Indiana University Overseas Study


After a month in Valparaíso, my friends and I decided it was time to venture beyond the comfort of our beautiful port town. For our first trip, we selected Mendoza, Argentina. Mendoza is known for its wineries and mountain views, and only a six-hour bus ride from Valparaíso. It was the perfect choice for my first long weekend trip and taught me some useful lessons for future travels.

If possible, take a bus

South America has amazing buses. They are comfortable, frequent, and inexpensive. My round-trip bus tickets to Mendoza cost $60 and included a comfortable seat, hearty snack, and phenomenal views of the countryside. To enter Argentina from Chile, the bus crosses the Andes Mountains, providing spectacular vistas of the massive snow-covered peaks. Traveling to Mendoza was worth it for the bus ride alone.

Choose your hostel wisely

Fortunately, my randomly selected hostel turned out to be great. The staff was incredibly helpful, providing me with maps and recommendations for things to do. The beds were comfortable, the bathrooms were clean, and it was located in a quiet neighborhood. Our fellow hostel guests came from a wide range of countries, and all were interested in swapping travel stories and learning about each other’s cultures. It was relatively cheap, too—$40 for four nights, with a free bike tour of the wineries. The only downside was a skimpy breakfast of bread, cake, and jam.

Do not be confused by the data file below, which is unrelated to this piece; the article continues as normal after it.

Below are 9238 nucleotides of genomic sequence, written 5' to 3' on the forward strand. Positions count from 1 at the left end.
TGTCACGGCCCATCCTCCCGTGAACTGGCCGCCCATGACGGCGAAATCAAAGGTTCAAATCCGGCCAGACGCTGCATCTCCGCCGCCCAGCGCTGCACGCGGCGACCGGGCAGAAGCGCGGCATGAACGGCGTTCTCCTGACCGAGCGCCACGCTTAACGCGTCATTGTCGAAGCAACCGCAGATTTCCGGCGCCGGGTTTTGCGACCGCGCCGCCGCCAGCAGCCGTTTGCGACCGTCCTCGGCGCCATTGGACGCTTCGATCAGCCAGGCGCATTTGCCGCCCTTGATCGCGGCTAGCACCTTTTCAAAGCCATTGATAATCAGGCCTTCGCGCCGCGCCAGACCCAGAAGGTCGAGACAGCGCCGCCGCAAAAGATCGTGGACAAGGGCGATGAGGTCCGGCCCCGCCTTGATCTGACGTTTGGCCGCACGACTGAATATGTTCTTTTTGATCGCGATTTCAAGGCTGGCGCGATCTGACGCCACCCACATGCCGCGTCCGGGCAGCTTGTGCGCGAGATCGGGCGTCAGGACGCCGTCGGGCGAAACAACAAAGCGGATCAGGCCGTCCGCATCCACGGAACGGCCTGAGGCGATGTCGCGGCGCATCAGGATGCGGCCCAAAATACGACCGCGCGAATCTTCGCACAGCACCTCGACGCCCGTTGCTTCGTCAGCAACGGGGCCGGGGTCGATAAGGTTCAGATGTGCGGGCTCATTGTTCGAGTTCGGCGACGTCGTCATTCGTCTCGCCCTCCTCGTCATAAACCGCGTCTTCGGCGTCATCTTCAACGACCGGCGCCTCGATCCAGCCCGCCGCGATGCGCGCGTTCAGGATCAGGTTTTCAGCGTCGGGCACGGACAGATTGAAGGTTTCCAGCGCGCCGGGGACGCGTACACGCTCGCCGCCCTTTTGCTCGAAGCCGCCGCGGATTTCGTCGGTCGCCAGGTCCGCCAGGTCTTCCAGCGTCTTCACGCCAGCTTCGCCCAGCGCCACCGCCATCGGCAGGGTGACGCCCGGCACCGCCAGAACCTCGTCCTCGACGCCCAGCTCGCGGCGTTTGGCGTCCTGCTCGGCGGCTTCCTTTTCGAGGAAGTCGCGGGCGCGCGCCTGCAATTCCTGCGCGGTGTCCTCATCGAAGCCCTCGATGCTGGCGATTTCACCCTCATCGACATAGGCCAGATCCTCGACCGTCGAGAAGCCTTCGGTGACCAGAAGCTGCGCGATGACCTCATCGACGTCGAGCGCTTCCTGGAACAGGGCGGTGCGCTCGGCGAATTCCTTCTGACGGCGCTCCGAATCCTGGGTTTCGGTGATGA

Friends who stayed in another hostel did not have such a pleasant experience. Their hostel was located on a street filled with bars, so it attracted a rowdy party crowd. They had trouble sleeping as fellow guests decided to hold after parties until 8 am in the lobby. It was pricier than mine, too. However, they were fortunate to have a breakfast that included cereal and fruit.

When it comes to hostels, it pays to do some research. Evaluate your priorities and choose accordingly; if you are looking for a quiet weekend away, choose a hostel further from the bars, and vice versa.

Comparing cultures leads to greater understanding of each

Mendoza was very different from Valparaíso. Mendoza was much more European, with wide, tree-lined streets, sidewalk cafés, and a sprawling park. Because Italy colonized Argentina, pasta, pizza, and gelato are found on nearly every menu. The bus system was impressively organized and well-marked, a stark contrast to the chaotic Chilean micros. The Argentinians were much more flamboyant and outspoken than Chileans, too.

Although Argentina felt comfortable due to its heavy European influence, it made me appreciate Chile. The rambling streets of Valparaíso lead to constant new discoveries. The simple Chilean cuisine is growing on me, and the beach is a welcome substitute to grassy parks. The crazy bus system is a truly foreign experience and always exhilarating. After returning from Argentina, I appreciate being able to walk down the street with relatively few catcalls and whistles. I wouldn’t have been able to appreciate these nuances without having a standard of comparison.

My four-day weekend in Mendoza was fabulous. I ate delicious food, met friendly people, saw the mountains for the first time, attempted to dance like an Argentinian, and made unforgettable memories with my new friends. But what will stay with me are these lessons I could only learn through experience.

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